"Statistics are for losers” means that the only statistic that matters is if a team won or lost—not individual statistics, such as how many yards a player gained or how many points a player scored. The saying appears to have originated in college football; two newspaper stories in 1960 credited it to University of Tennessee football coach Robert Neyland (1892-1962).
Another statistics saying associated with sports is “Statistics are like bikinis—what they reveal is interesting, but what they conceal is vital.”
Wikipedia: Robert Neyland
Robert Reese Neyland, MBE (February 17, 1892 – March 28, 1962) was an American football player and coach and and officer in the United States Army, reaching the rank of brigadier general. He served three stints as the head football coach as the University of Tennessee (1926–1934, 1936–1940, 1946–1952). He is one of the few college football head coaches to have non-consecutive tenure at the same school. Neyland remains the all-time winningest coach in Tennessee Volunteers history with 173 wins in 216 games, six undefeated seasons, nine undefeated regular seasons, seven conference championships, and four national championships. At Tennessee, he reeled off undefeated streaks of 33, 28, 23, 19, and 14 games.
Neyland is often referred to as one of the best, if not the best, defensive football coaches ever. Sports Illustrated named Neyland as the defensive coordinator of its all-century college football team in its “Best of the 20th Century” edition. 112 of his victories came via shutout. In 1938 and 1939, Neyland’s Vols set NCAA records when they shut out 17 straight opponents for 71 consecutive shutout quarters. His ‘39 squad is the last NCAA team in history to hold every regular season opponent scoreless.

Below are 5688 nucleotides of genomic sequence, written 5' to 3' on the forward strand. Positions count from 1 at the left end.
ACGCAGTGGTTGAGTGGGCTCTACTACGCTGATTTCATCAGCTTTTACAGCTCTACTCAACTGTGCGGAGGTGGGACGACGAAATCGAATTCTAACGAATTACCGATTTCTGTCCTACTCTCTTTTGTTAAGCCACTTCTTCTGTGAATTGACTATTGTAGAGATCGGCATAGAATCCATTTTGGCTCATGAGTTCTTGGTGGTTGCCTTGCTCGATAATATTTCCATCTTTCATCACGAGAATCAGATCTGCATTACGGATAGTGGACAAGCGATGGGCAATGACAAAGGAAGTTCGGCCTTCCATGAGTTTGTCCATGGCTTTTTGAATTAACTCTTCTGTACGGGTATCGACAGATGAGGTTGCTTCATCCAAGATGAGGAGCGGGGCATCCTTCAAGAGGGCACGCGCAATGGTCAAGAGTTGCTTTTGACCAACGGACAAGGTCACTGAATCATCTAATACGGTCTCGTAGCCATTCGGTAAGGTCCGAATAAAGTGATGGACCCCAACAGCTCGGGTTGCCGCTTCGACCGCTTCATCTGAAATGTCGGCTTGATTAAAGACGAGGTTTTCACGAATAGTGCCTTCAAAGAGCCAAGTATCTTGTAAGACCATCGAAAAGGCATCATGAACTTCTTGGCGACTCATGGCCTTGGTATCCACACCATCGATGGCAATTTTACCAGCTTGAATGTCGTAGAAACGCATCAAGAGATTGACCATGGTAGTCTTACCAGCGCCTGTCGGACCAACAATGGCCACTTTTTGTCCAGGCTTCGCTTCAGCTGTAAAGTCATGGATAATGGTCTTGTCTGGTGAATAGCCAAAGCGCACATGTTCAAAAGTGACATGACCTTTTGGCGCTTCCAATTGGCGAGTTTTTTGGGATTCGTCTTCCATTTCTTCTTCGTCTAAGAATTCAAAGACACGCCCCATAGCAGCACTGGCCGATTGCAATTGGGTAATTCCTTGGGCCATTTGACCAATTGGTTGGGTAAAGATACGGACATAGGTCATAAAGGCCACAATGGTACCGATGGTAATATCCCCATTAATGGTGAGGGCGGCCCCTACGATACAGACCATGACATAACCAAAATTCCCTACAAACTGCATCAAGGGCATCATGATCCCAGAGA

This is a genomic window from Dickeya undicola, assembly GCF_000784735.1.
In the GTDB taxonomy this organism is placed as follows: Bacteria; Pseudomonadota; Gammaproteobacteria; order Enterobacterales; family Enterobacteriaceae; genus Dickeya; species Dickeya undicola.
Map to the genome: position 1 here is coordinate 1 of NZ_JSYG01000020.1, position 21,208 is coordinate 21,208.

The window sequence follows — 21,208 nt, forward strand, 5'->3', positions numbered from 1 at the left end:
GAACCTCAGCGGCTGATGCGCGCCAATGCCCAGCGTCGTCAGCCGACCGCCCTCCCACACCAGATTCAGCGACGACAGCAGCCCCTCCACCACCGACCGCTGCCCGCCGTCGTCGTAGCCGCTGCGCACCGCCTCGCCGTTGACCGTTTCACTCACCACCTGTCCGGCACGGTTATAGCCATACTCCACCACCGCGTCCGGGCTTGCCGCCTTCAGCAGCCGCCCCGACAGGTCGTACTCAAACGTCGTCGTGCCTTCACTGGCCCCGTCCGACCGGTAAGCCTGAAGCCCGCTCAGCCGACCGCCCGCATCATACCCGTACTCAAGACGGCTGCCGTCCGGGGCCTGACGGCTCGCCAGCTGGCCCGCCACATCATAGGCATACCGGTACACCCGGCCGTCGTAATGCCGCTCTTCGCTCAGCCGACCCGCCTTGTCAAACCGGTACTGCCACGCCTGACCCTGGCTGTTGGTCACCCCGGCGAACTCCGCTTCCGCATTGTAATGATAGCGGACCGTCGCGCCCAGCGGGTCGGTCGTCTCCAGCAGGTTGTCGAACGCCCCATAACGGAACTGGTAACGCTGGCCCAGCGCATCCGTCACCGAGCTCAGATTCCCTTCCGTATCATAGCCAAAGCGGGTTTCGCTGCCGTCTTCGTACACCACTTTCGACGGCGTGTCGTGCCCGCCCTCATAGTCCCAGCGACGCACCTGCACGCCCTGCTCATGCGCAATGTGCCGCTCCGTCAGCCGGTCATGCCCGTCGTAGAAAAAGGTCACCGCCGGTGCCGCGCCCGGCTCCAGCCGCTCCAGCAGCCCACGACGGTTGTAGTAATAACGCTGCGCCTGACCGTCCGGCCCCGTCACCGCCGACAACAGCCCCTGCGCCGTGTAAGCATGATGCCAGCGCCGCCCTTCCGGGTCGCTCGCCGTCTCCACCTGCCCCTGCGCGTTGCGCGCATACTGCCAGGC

Neyland was also an innovator. He is credited with being the first coach to utilize sideline telephones and game film to study opponents. His teams also were some of the first to wear lightweight pads and tearaway jerseys. Such measures increased his players’ elusiveness and exemplify Neyland’s “speed over strength” philosophy. Neyland is also famous for creating the seven “Game Maxims” of football that many coaches, on all levels, still use. Tennessee players recite the maxims before every game in the locker room as a team.
Neyland Stadium at the University of Tennessee is not only named for “The General”, but was designed by him.
Google News Archive
19 November 1941, Toledo (OH) Blade, “Mirrors of Sport” by Bob French, pg. 20, col. 1:
Ohio State 46; Wisconsin 34.
What records were set Saturday must have gone to Wisconsin, for their statistics are for losers. The Badgers gained 381 yards by rushing and passing, made 16 first downs, scored in every quarter. Wisconsin has been noted for its heavy scoring all season, but it made its biggest count of the entire year Saturday. When did another losing eleven ever do so many things?
7 September 1959, Winnipeg (Manitoba) Free Press, “Pelt Solves Esks’ Defence” by Hal Sigurdson, pg. 15, cols. 2-3: